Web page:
When mold spores drop on places where there is excessive moisture, such as where leakage may have occurred in roofs, pipes, walls, plant pots, or where there has been flooding, they will grow. Many building materials provide suitable nutrients that encourage mold to grow. Wet cellulose materials, including paper and paper products, cardboard, ceiling tiles, wood, and wood products, are particularly conducive for the growth of some molds. Other materials such as dust, paints, wallpaper, insulation materials, drywall, carpet, fabric, and upholstery, commonly support mold growth.
Q. What is Stachybotrys chartarum (stachybotrys atra)?
A. Stachybotrys chartarum (also known by its synonym Stachybotrys atra) is a greenish-black mold. It can grow on material with a high cellulose and low nitrogen content, such as fiberboard, gypsum board, paper, dust, and lint. Growth occurs when there is moisture from water damage, excessive humidity, water leaks, condensation, water infiltration, or flooding. Constant moisture is required for its growth. It is not necessary, however, to determine what type of mold you may have. All molds should be treated the same with respect to potential health risks and removal.
Q. Are there any circumstances where people should vacate a home or other building because of mold?
A. These decisions have to be made individually. If you believe you are ill because of exposure to mold in a building, you should consult your physician to determine the appropriate action to take.
Q. Who are the people who are most at risk for health problems associated with exposure to mold?
A. People with allergies may be more sensitive to molds. People with immune suppression or underlying lung disease are more susceptible to fungal infections.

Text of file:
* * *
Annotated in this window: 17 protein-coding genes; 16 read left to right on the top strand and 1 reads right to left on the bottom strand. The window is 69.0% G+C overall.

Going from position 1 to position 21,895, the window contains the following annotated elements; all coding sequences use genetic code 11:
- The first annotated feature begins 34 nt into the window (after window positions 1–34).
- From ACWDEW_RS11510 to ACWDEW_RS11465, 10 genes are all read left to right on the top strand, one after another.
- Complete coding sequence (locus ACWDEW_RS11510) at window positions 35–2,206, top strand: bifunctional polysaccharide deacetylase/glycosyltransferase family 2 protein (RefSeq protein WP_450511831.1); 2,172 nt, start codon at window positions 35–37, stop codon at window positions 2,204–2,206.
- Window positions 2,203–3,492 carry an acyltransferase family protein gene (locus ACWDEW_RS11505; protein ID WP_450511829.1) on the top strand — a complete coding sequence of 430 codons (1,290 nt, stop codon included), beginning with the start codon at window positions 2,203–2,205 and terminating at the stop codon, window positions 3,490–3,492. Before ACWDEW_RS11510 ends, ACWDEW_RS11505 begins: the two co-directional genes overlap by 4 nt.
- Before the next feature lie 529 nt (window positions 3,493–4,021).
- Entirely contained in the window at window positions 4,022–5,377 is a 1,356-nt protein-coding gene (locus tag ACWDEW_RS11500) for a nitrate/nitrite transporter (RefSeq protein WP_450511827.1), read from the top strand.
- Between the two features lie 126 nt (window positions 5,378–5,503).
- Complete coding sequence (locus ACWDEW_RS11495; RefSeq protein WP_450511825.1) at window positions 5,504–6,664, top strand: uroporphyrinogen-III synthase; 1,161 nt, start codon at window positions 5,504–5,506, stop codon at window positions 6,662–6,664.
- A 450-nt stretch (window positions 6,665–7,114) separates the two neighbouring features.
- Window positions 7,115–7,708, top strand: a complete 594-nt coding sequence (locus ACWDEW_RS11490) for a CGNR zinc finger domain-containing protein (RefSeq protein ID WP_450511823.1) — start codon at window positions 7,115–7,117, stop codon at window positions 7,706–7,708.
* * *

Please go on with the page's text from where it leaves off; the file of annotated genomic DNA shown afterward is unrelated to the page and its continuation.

Q. How do you know if you have a mold problem?
A. Large mold infestations can usually be seen or smelled. In most cases people get sick before that with flu like symptoms before the mold can be seen, except when the mold is growing outside of the walls. or fiberboard.
Q. What are the potential health effects of mold in buildings and homes?
A. Mold exposure does not always present a health problem indoors. However some people are sensitive to molds. These people may experience symptoms such as nasal stuffiness, eye irritation, or wheezing when exposed to molds. Some people may have more severe reactions to molds. Severe reactions may occur among workers exposed to large amounts of molds in occupational settings, such as farmers working around moldy hay. Severe reactions may include fever and shortness of breath. People with chronic illnesses, such as obstructive lung disease, may develop mold infections in their lungs.
Q. What should people to do if they determine they have Stachybotrys chartarum (Stachybotrys atra) in their buildings or homes?
A. Mold growing in homes and buildings, whether it is Stachybotrys chartarum (Stachybotrys atra) or other molds, indicates that there is a problem with water or moisture. This is the first problem that needs to be addressed.
Q. Mold under carpets typically requires that the carpets be removed. Once mold starts to grow in insulation or wallboard the only way to deal with the problem is by removal and replacement.
A. According to experts, you don’t need to take any different precautions with Stachybotrys chartarum (Stachybotrys atra), than with other molds. Bleach rarely kills all mold. This is a common misconception. Besides, when applying bleach, it sets off millions of mycotoxins that can be very dangerous to your health. Moldy items should be discarded immediately.